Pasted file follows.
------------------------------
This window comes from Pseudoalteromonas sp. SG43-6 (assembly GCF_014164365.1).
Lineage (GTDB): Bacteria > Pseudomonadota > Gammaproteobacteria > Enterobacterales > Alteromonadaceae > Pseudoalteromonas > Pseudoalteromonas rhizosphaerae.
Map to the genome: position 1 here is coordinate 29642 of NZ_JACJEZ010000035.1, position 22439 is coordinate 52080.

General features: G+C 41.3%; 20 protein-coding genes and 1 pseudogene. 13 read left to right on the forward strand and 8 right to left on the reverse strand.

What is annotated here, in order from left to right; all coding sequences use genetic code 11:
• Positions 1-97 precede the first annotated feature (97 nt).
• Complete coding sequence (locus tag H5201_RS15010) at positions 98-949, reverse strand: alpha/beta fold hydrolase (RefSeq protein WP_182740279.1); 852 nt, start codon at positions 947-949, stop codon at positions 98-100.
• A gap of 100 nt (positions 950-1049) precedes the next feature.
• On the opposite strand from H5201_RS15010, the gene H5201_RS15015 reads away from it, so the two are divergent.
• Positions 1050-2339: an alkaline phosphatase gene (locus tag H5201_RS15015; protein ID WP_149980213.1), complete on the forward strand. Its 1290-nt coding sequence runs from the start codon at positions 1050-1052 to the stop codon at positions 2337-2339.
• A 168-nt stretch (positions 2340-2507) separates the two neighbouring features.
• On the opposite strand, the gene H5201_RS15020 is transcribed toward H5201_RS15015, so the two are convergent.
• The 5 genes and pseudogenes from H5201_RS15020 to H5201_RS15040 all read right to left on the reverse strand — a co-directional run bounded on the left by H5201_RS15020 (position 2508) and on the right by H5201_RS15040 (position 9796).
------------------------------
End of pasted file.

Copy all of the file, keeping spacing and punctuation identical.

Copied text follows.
This window comes from Pseudoalteromonas sp. SG43-6 (assembly GCF_014164365.1).
Lineage (GTDB): Bacteria > Pseudomonadota > Gammaproteobacteria > Enterobacterales > Alteromonadaceae > Pseudoalteromonas > Pseudoalteromonas rhizosphaerae.
Map to the genome: position 1 here is coordinate 29642 of NZ_JACJEZ010000035.1, position 22439 is coordinate 52080.

General features: G+C 41.3%; 20 protein-coding genes and 1 pseudogene. 13 read left to right on the forward strand and 8 right to left on the reverse strand.

What is annotated here, in order from left to right; all coding sequences use genetic code 11:
• Positions 1-97 precede the first annotated feature (97 nt).
• Complete coding sequence (locus tag H5201_RS15010) at positions 98-949, reverse strand: alpha/beta fold hydrolase (RefSeq protein WP_182740279.1); 852 nt, start codon at positions 947-949, stop codon at positions 98-100.
• A gap of 100 nt (positions 950-1049) precedes the next feature.
• On the opposite strand from H5201_RS15010, the gene H5201_RS15015 reads away from it, so the two are divergent.
• Positions 1050-2339: an alkaline phosphatase gene (locus tag H5201_RS15015; protein ID WP_149980213.1), complete on the forward strand. Its 1290-nt coding sequence runs from the start codon at positions 1050-1052 to the stop codon at positions 2337-2339.
• A 168-nt stretch (positions 2340-2507) separates the two neighbouring features.
• On the opposite strand, the gene H5201_RS15020 is transcribed toward H5201_RS15015, so the two are convergent.
• The 5 genes and pseudogenes from H5201_RS15020 to H5201_RS15040 all read right to left on the reverse strand — a co-directional run bounded on the left by H5201_RS15020 (position 2508) and on the right by H5201_RS15040 (position 9796).